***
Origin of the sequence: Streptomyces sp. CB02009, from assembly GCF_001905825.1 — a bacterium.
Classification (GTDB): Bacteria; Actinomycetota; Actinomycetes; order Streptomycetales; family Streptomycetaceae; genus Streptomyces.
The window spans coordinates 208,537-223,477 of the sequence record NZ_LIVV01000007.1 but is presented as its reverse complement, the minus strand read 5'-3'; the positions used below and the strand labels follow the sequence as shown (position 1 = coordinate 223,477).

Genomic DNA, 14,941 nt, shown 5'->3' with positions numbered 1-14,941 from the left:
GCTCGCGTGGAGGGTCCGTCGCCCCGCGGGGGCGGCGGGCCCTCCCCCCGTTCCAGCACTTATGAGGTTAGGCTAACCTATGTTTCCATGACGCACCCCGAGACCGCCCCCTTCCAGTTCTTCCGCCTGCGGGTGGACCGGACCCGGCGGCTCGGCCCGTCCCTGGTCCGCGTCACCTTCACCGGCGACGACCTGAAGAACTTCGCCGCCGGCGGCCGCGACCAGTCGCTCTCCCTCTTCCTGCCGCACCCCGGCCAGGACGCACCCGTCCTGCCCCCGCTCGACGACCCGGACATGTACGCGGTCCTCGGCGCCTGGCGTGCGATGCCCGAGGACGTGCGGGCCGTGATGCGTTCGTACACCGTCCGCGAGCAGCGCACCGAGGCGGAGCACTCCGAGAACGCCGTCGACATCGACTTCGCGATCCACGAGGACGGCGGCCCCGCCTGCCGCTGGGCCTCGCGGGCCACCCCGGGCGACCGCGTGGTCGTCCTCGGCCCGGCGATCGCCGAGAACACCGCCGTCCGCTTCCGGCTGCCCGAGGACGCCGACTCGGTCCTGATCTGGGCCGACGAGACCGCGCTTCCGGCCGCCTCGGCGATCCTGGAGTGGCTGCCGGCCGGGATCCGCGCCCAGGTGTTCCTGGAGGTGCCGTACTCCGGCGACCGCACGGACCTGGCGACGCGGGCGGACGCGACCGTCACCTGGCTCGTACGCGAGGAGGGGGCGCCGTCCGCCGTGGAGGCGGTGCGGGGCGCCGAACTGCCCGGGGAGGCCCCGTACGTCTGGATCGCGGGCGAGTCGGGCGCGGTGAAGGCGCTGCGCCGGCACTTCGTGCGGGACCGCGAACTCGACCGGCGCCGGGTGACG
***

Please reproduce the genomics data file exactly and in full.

Origin of the sequence: Streptomyces sp. CB02009, from assembly GCF_001905825.1 — a bacterium.
Classification (GTDB): Bacteria; Actinomycetota; Actinomycetes; order Streptomycetales; family Streptomycetaceae; genus Streptomyces.
The window spans coordinates 208,537-223,477 of the sequence record NZ_LIVV01000007.1 but is presented as its reverse complement, the minus strand read 5'-3'; the positions used below and the strand labels follow the sequence as shown (position 1 = coordinate 223,477).

Genomic DNA, 14,941 nt, shown 5'->3' with positions numbered 1-14,941 from the left:
GCTCGCGTGGAGGGTCCGTCGCCCCGCGGGGGCGGCGGGCCCTCCCCCCGTTCCAGCACTTATGAGGTTAGGCTAACCTATGTTTCCATGACGCACCCCGAGACCGCCCCCTTCCAGTTCTTCCGCCTGCGGGTGGACCGGACCCGGCGGCTCGGCCCGTCCCTGGTCCGCGTCACCTTCACCGGCGACGACCTGAAGAACTTCGCCGCCGGCGGCCGCGACCAGTCGCTCTCCCTCTTCCTGCCGCACCCCGGCCAGGACGCACCCGTCCTGCCCCCGCTCGACGACCCGGACATGTACGCGGTCCTCGGCGCCTGGCGTGCGATGCCCGAGGACGTGCGGGCCGTGATGCGTTCGTACACCGTCCGCGAGCAGCGCACCGAGGCGGAGCACTCCGAGAACGCCGTCGACATCGACTTCGCGATCCACGAGGACGGCGGCCCCGCCTGCCGCTGGGCCTCGCGGGCCACCCCGGGCGACCGCGTGGTCGTCCTCGGCCCGGCGATCGCCGAGAACACCGCCGTCCGCTTCCGGCTGCCCGAGGACGCCGACTCGGTCCTGATCTGGGCCGACGAGACCGCGCTTCCGGCCGCCTCGGCGATCCTGGAGTGGCTGCCGGCCGGGATCCGCGCCCAGGTGTTCCTGGAGGTGCCGTACTCCGGCGACCGCACGGACCTGGCGACGCGGGCGGACGCGACCGTCACCTGGCTCGTACGCGAGGAGGGGGCGCCGTCCGCCGTGGAGGCGGTGCGGGGCGCCGAACTGCCCGGGGAGGCCCCGTACGTCTGGATCGCGGGCGAGTCGGGCGCGGTGAAGGCGCTGCGCCGGCACTTCGTGCGGGACCGCGAACTCGACCGGCGCCGGGTGACG